I went home to Wisconsin for two weeks while my husband was still away and essentially had a nervous breakdown. My body, mind and soul knew they could finally take the bench now while my mom and friends cared for Ava.
I had to get help for myself and realized that if I didn’t, I really couldn’t be a mom to Ava at all. So I started a low dose of an antidepressant and they sent me on my way. And ya know what? It really, really helped me. It was astonishing actually. I could slow my thoughts and work through them rather than get all wound up in them. I could spend time with my daughter and not obsess about feedings, naptimes, bedtime and if she was developing appropriately. I started to sleep. I had my family with me and I started to think, maybe I can do this…
After returning home, I realized that once again, I was without a support group. I desperately needed to get out of my house and couldn’t bear the thought of becoming a recluse again with my baby. I went online and started to look for activities and groups I could take my daughter to while meeting other moms. Stroller Strides caught my eye. I have always enjoyed working out and was struggling to actually do the home workout videos that were collecting dust in my living room.
I stood in front of my mirror and examined my post-partum body. I felt soft. It was like all of my muscle tone had gone slack immediately after birthing my baby. It was bizarre really. I mean…where did it go?? I had remained active my whole pregnancy doing barre, lifting light weights and doing squats and then poof…I had no butt and no muscles! I should also add that I have struggled with poor body image my entire adult life. While I felt very beautiful during my pregnancy, I had irrational thoughts that after I gave birth, I needed to “snap back.” I emailed the contact person and vowed to show up that Monday. Monday came and went…I didn’t go. The next week I vowed to go…and didn’t. I ended up talking to the owner on the phone and explained to her that I was recovering from post partum anxiety and was still self-conscious about being out and about with my daughter. What if she cried the entire time? What if she had to eat or pooped or had a blow out? What if I couldn’t keep up with the other women and felt too discouraged to keep going? As you can see, I can really become Dani Downer quick…a product of dealing with all of these intrusive, self-defeating thoughts all these years. She assured me that every one of my fears were valid and that yup, my baby may cry and may need to eat, be changed or have an epic blow out…but all of it was OK. I hung up the phone with tears in my eyes. I thought, maybe this will be my outlet. Maybe these women will get me and I will finally feel accepted as a mom…a woman…maybe even a friend.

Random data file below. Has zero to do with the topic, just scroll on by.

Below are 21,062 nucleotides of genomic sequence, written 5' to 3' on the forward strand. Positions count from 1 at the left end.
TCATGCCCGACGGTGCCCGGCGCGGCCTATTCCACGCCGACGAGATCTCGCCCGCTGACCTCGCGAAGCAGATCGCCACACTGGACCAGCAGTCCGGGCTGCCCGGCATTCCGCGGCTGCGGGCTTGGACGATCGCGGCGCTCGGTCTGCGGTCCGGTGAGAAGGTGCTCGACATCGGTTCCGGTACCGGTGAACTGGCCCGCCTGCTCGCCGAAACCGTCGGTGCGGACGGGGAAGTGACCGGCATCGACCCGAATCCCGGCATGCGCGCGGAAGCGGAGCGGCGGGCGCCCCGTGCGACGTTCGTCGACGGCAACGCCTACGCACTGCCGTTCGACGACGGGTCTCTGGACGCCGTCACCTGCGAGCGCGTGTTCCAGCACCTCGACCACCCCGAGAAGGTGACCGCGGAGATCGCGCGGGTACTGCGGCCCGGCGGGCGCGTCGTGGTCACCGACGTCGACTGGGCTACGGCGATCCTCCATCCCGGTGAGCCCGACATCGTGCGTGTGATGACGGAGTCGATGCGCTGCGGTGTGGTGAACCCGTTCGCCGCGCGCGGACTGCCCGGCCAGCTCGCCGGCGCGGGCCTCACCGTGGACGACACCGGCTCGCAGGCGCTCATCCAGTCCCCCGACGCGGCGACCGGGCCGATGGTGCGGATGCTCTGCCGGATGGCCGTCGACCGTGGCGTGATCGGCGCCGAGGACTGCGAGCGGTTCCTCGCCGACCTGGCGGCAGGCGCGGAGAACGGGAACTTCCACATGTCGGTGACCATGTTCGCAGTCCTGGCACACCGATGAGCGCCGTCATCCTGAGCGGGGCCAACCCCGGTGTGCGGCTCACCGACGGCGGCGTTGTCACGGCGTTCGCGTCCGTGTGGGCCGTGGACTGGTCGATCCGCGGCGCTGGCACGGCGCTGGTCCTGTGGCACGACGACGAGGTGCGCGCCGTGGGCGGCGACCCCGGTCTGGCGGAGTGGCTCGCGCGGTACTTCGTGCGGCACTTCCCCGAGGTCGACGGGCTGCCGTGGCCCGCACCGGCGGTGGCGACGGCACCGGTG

The next Monday, I packed up my baby and my stroller and we went to class.
This is a common scenario for me now. I am in a plank, sweating like crazy, arms are shaking and my core is screaming…I look to my left and I see a mom wipe the sweat from her eyes and reposition. She is struggling through exactly the same as I am. I look to my right and see another mom, gritting her teeth and pushing herself, finding another level of strength, stamina and heart she may not have known she had. Now when I have the thought, I don’t know if I can do this…all I have to do is look around and see my fellow Stroller Strides mommas, my friends, supporting one another as we learn to develop strength in body, mind and soul. It isn’t about getting skinny. It’s about being a mother, a woman and a friend. This level of comradery is unlike anything I have ever known and it generalizes right out of the workout into daily life with my beautiful daughter and loving husband. I know I can do this now. It ain’t easy, that is for sure. It takes a village. For some, it also takes medication for a short time or however long we need it. And that is OK! This is for all the other mommas out there who are struggling or have struggled with anxiety prior to mommyhood or during...We can do this!!
*If you are ever struggling with postpartum anxiety or depression, please don't feel ashamed. Talk to your OBGYN and your doctor for a plan that works best for you. There are options. You are not alone.